A poisonous Caspian cobra.

A poisonous Caspian cobra.

All animals are in the mix

Cranbrook City Council set a course for a new Animal Control Bylaw on Monday

Arne Petryshen

Poisonous snakes and pet pigeons aren’t usual fodder for Cranbrook city council, but with a new Animal Control Bylaw up for debate, no animal was off limits.

At the meeting council approved the first three readings of the bylaw which replaces the current Animal Control Bylaw, which dates from 2006.

The bylaw sets an updated fee schedule and also includes regulations on the use of the new off-leash dog park at the former Muriel Baxter Elementary property.

At the city council meeting on Monday, Coun. Ron Popoff had a number of questions about the bylaw that dealt with certain inclusions in the document.

“For clarification, things like snakes and bats, those are considered wild animals and wouldn’t be part of this bylaw?” Popoff asked.

City Bylaw Enforcement Officer Deb Girvin said that was correct.

“That is regulated provincially and would supersede anything we have at this level,” she said.

Popoff spoke of when he first came to Cranbrook as the public health inspector.

“When I first came to town as the public health inspector, I got a complaint to go and prohibit exotic, poisonous snakes that were being kept in an apartment building,” he said. He asked how the province would deal with the snake complaints.

Girvin said it would be the province that enforces, though she admitted she wasn’t sure of the actual enforcement guidelines.

“The onus would not be on the municipality to enforce regulations that are set provincially,” she said.

Girvin also noted that any keeping of exotic and poisonous snakes would require a permit. She said she was not aware of any permits.

City staff will look into whether the province is required to divulge to a municipality if an exotic and poisonous snake is in the city.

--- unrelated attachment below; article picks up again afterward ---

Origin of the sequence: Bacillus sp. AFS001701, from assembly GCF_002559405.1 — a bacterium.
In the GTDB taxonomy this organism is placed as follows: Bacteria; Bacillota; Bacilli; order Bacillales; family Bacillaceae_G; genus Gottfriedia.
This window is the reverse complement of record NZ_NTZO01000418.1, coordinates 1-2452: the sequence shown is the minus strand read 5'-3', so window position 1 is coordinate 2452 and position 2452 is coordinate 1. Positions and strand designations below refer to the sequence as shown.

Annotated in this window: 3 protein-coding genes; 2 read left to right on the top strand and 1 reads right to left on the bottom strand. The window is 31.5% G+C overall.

The bylaw also states that a person in a single dwelling or parcel of residential property cannot have more than six pets — three cats and three dogs— as well as only one vicious dog. Popoff said it was likely a good idea.

The new bylaw also does away with the higher fee to licence Pitbull and Pitbull mixes. Currently the licence for a Pitbull or Pitbull mix is $500, while for any other breed, an  intact dog is $60, while a neutered or spayed dog is $37.

City staff said that the high fee discourages owners of Pitbulls and Pitbull mixes from obtaining the required licence. They noted the licensing scheme serves as a valuable database.

City staff explained: “If an owner of the Pitbull or Pitbull mix does not voluntarily purchase a licence, and the dog is subject of a complaint received by Bylaw Services, the requirement for the dog to be licenced is enforced. It is not uncommon for the dog to then ‘disappear’ to avoid purchasing the licence and the problem dog is often displaced somewhere else in the community. If the licence fee is the same, regardless of the breed, it is likely Pitbull owners would comply.”

Coun. Popoff also asked whether the bylaw addresses the feral cat population problem identified in Cranbrook.

Girvin said while the bylaw doesn’t specifically address it, it does enhance what the SPCA already has in place.

“They have an extensive scheme going on to rectify that problem,” she said. “City staff is working in cooperation with the SPCA to that end.”

The bylaw also keeps a stipulation that no pigeons shall be fed within city limits unless the pigeon is owned.

Girvin said the language goes back to the inception of the original bylaw.

“We have enforced that part of the bylaw many times,” she said. “We’ve never been in a position where we’ve had to prove ownership, nor have we ever enforced it where somebody has claimed ownership.”

To view the proposed bylaw, click here.